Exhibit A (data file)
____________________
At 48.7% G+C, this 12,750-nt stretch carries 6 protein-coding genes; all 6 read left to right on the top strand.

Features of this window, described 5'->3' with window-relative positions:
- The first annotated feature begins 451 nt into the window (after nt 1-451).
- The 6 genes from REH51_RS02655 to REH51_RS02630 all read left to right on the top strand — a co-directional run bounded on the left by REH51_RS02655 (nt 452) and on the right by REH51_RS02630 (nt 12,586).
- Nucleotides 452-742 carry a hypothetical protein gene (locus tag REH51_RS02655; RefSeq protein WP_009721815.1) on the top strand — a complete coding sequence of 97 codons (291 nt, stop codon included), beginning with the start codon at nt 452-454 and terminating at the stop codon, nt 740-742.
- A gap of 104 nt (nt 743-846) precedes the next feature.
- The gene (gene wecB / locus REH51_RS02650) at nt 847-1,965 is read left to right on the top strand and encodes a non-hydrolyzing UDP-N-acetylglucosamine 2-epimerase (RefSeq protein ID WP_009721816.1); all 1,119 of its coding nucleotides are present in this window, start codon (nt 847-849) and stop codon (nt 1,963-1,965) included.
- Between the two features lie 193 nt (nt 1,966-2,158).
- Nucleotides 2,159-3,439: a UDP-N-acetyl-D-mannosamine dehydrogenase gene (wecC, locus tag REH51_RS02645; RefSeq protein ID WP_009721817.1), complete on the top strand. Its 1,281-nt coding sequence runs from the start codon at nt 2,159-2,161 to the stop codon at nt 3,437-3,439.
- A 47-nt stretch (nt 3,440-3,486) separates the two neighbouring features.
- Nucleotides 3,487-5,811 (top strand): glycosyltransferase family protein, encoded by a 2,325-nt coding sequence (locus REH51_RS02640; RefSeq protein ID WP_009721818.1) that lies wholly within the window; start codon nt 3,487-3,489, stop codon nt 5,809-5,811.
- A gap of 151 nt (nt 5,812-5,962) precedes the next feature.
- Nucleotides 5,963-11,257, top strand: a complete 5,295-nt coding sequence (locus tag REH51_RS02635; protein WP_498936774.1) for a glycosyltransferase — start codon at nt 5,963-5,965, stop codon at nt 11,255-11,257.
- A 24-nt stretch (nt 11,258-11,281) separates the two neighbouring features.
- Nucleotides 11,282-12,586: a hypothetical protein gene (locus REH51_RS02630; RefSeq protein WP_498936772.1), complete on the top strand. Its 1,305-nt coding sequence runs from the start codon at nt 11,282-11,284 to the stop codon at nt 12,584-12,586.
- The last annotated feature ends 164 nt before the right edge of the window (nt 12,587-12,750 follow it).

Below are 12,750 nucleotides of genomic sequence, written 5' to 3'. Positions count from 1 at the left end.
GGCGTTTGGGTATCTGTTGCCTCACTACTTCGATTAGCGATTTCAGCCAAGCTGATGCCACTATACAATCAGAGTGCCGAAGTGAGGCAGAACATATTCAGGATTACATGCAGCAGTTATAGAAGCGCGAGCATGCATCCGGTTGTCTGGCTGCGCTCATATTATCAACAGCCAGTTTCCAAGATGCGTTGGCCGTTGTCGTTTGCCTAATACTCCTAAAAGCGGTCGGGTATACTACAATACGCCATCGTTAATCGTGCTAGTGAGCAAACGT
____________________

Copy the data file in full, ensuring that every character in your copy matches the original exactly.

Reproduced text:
At 48.7% G+C, this 12,750-nt stretch carries 6 protein-coding genes; all 6 read left to right on the top strand.

Features of this window, described 5'->3' with window-relative positions:
- The first annotated feature begins 451 nt into the window (after nt 1-451).
- The 6 genes from REH51_RS02655 to REH51_RS02630 all read left to right on the top strand — a co-directional run bounded on the left by REH51_RS02655 (nt 452) and on the right by REH51_RS02630 (nt 12,586).
- Nucleotides 452-742 carry a hypothetical protein gene (locus tag REH51_RS02655; RefSeq protein WP_009721815.1) on the top strand — a complete coding sequence of 97 codons (291 nt, stop codon included), beginning with the start codon at nt 452-454 and terminating at the stop codon, nt 740-742.
- A gap of 104 nt (nt 743-846) precedes the next feature.
- The gene (gene wecB / locus REH51_RS02650) at nt 847-1,965 is read left to right on the top strand and encodes a non-hydrolyzing UDP-N-acetylglucosamine 2-epimerase (RefSeq protein ID WP_009721816.1); all 1,119 of its coding nucleotides are present in this window, start codon (nt 847-849) and stop codon (nt 1,963-1,965) included.
- Between the two features lie 193 nt (nt 1,966-2,158).
- Nucleotides 2,159-3,439: a UDP-N-acetyl-D-mannosamine dehydrogenase gene (wecC, locus tag REH51_RS02645; RefSeq protein ID WP_009721817.1), complete on the top strand. Its 1,281-nt coding sequence runs from the start codon at nt 2,159-2,161 to the stop codon at nt 3,437-3,439.
- A 47-nt stretch (nt 3,440-3,486) separates the two neighbouring features.
- Nucleotides 3,487-5,811 (top strand): glycosyltransferase family protein, encoded by a 2,325-nt coding sequence (locus REH51_RS02640; RefSeq protein ID WP_009721818.1) that lies wholly within the window; start codon nt 3,487-3,489, stop codon nt 5,809-5,811.
- A gap of 151 nt (nt 5,812-5,962) precedes the next feature.
- Nucleotides 5,963-11,257, top strand: a complete 5,295-nt coding sequence (locus tag REH51_RS02635; protein WP_498936774.1) for a glycosyltransferase — start codon at nt 5,963-5,965, stop codon at nt 11,255-11,257.
- A 24-nt stretch (nt 11,258-11,281) separates the two neighbouring features.
- Nucleotides 11,282-12,586: a hypothetical protein gene (locus REH51_RS02630; RefSeq protein WP_498936772.1), complete on the top strand. Its 1,305-nt coding sequence runs from the start codon at nt 11,282-11,284 to the stop codon at nt 12,584-12,586.
- The last annotated feature ends 164 nt before the right edge of the window (nt 12,587-12,750 follow it).

Below are 12,750 nucleotides of genomic sequence, written 5' to 3'. Positions count from 1 at the left end.
GGCGTTTGGGTATCTGTTGCCTCACTACTTCGATTAGCGATTTCAGCCAAGCTGATGCCACTATACAATCAGAGTGCCGAAGTGAGGCAGAACATATTCAGGATTACATGCAGCAGTTATAGAAGCGCGAGCATGCATCCGGTTGTCTGGCTGCGCTCATATTATCAACAGCCAGTTTCCAAGATGCGTTGGCCGTTGTCGTTTGCCTAATACTCCTAAAAGCGGTCGGGTATACTACAATACGCCATCGTTAATCGTGCTAGTGAGCAAACGT